And if I needed to actually book 2 different flights, I'd just open a new tab in my browser to search for the 2nd flight. The "New Search" tab has no business being there.

To your 2nd point: I noticed that and was completely lost when I couldn't find a way to get rid of the popup. Then I realized by trial and error that clicking elsewhere on the page made it go away. This behavior might be intentional: don't give the user an obvious option to cancel, and thereby hopefully increase conversion. But it's going to backfire - users don't like to feel trapped.

Kayak has a similar popup with a clear X option.

Durga


I could not disagree more vehemently.

1. Default sorting by agony has been wonderful for me. I'm willing to pay a moderate amount more for a flight that doesn't suck - whereas most travel sites would rather assume I'm a complete scrooge that wants to squeeze every last dollar off the price, redeyes and multi-airline connections be damned!

Hipmunk lets me look at pricing and "quality of experience" at a glance. The nifty bars also let me make my own decision about the "agony" of the flight instead of simply trusting Hipmunk's own metric.

2. IMHO, nonsense. I've never been once confused by the "from $XXX" term on Hipmunk - it means that the price can vary depending on what I select for the other leg. Secondly, the problem with Kayak's approach is that I have to sift through endless pages of the same departing flight, but with varying returning flights - or vice versa. That's not empowering, that's tedium. If I could count the times on Kayak where I've had to compare prices, then compare if the two have the same departing flight... or the same returning flight... argh.

3. I don't even know how to respond to this one. Everyone I've shown Hipmunk to, ever, has been ecstatic about being able to pick the legs separately. Methinks the blog author falls into an edge case and is not representative of the general population. Hell, I think this is one of those things that will make Hipmunk win.

4. So why is the precise departure or arrival important when deciding which flight you want to book? Does 9:05am vs. 9:20am really make a salient difference? From what I can tell, the whole point of Hipmunk is that it gives you a more powerful overarching view of your choices, instead of getting you stuck in the details. Getting the precise time is as easy as clicking on a choice - but when I'm making a decision on the quality of a flight I sure as heck don't need to know my times down to the minute.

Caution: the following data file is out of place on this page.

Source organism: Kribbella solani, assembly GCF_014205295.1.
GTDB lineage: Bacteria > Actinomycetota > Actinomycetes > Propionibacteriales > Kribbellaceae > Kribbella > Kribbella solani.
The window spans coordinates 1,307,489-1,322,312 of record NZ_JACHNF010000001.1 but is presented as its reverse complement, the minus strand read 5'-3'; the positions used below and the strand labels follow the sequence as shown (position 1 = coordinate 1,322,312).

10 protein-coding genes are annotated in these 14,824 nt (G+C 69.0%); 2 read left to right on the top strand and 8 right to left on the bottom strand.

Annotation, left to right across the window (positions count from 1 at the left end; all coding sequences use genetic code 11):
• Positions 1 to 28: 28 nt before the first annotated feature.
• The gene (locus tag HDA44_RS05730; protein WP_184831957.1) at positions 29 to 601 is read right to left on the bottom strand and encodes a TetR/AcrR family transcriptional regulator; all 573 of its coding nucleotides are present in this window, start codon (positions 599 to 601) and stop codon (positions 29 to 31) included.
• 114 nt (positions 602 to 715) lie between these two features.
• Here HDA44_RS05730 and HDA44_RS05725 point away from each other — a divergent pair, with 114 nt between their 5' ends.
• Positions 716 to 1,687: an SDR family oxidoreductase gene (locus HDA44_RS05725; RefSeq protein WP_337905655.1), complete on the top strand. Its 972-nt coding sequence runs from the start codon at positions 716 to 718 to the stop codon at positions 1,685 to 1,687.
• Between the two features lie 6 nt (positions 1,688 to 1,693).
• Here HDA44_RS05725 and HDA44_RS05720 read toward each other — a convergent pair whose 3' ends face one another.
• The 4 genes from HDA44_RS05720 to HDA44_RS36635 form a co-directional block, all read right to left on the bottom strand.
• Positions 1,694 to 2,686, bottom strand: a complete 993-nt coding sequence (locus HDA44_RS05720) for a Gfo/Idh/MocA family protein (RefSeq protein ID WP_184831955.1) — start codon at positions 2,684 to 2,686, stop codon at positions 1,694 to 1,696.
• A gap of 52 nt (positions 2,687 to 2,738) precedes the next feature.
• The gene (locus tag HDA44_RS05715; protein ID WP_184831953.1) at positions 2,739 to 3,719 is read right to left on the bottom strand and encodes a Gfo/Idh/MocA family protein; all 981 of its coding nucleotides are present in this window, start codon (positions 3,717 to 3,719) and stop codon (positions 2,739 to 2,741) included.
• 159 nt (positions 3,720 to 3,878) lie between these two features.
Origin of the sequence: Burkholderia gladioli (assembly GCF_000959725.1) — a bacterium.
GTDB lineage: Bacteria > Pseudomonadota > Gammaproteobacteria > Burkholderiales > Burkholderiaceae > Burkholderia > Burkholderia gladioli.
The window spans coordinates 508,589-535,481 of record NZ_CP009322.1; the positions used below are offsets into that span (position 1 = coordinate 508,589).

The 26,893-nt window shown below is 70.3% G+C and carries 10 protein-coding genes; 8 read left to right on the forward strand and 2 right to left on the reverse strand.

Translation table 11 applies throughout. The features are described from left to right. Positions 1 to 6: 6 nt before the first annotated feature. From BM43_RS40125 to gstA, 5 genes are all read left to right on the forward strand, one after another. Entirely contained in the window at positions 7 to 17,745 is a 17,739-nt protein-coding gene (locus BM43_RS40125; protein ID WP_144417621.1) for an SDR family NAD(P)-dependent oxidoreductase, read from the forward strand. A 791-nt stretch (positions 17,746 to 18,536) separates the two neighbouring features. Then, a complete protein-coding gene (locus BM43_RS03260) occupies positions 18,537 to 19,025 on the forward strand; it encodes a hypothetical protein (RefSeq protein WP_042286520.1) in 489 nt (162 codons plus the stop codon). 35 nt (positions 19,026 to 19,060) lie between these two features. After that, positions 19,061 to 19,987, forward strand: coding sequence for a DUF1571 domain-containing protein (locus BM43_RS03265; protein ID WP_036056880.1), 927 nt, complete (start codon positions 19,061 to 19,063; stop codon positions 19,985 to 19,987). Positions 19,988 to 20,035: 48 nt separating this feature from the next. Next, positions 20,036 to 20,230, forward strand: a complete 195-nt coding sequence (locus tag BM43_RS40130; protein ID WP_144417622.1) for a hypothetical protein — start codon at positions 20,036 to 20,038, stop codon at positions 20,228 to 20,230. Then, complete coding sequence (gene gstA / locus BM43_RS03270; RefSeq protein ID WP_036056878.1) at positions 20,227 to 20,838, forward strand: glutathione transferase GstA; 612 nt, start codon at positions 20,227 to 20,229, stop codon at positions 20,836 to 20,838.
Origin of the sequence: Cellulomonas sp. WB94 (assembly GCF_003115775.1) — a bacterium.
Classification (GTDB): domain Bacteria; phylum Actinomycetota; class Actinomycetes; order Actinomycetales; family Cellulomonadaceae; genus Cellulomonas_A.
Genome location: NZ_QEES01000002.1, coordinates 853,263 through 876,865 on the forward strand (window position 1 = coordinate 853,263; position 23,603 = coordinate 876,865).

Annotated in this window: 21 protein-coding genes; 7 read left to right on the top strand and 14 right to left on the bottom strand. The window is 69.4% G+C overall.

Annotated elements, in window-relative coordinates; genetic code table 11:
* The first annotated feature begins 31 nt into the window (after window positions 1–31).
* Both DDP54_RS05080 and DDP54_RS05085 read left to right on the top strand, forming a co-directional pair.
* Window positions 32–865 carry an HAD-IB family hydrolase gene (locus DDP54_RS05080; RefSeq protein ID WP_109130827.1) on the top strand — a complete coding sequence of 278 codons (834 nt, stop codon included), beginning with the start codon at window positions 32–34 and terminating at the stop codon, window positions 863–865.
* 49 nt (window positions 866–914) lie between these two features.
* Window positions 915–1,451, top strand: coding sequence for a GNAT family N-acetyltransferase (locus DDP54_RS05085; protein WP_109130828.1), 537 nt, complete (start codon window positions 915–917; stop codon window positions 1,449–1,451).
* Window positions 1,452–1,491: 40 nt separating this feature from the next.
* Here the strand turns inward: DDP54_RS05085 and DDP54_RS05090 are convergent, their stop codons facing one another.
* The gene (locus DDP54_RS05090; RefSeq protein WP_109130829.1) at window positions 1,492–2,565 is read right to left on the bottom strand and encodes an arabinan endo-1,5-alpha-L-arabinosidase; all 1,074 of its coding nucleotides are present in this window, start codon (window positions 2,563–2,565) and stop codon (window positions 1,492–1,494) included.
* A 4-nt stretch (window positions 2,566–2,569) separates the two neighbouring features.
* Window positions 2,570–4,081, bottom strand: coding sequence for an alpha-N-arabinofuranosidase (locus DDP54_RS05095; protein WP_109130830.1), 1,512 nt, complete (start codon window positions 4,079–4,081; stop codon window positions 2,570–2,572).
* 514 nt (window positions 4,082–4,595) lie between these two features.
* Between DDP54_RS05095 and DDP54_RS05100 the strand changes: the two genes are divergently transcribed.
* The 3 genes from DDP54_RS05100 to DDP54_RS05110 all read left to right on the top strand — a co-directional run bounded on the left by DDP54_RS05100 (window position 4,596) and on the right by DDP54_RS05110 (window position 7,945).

5. I'll agree on this part. Being able to specify departure/arrival time ranges is pretty powerful.

6. Could not disagree more. One thing that's I've liked about Hipmunk is the ability to run multiple searches in parallel. Kayak on the other hand forces me to open a new tab, fill in everything all over again to do the same. The fact that Kayak will time-out your (very, very bodacious) search results after some time makes this doubly annoying. Kayak dumps you a metric ton of data and expects you to comb through it in how long?

7. Agreed.

Bottom line: I think the author is disconnected from what consumers want out of flight searches. Or rather, what a large segment of consumers want, who are under-served by the current players in the market - that is to say, the people who are willing to pay some premium for a flight experience that isn't painful, and want a tool that will allow them to make this decision easily.

Kayak was a godsend when it first came out - it was so, so far ahead of what we dared call online flight booking. But, it's starting to show its age - lately I don't even want to go to Kayak, the search results page is like nails on chalkboard.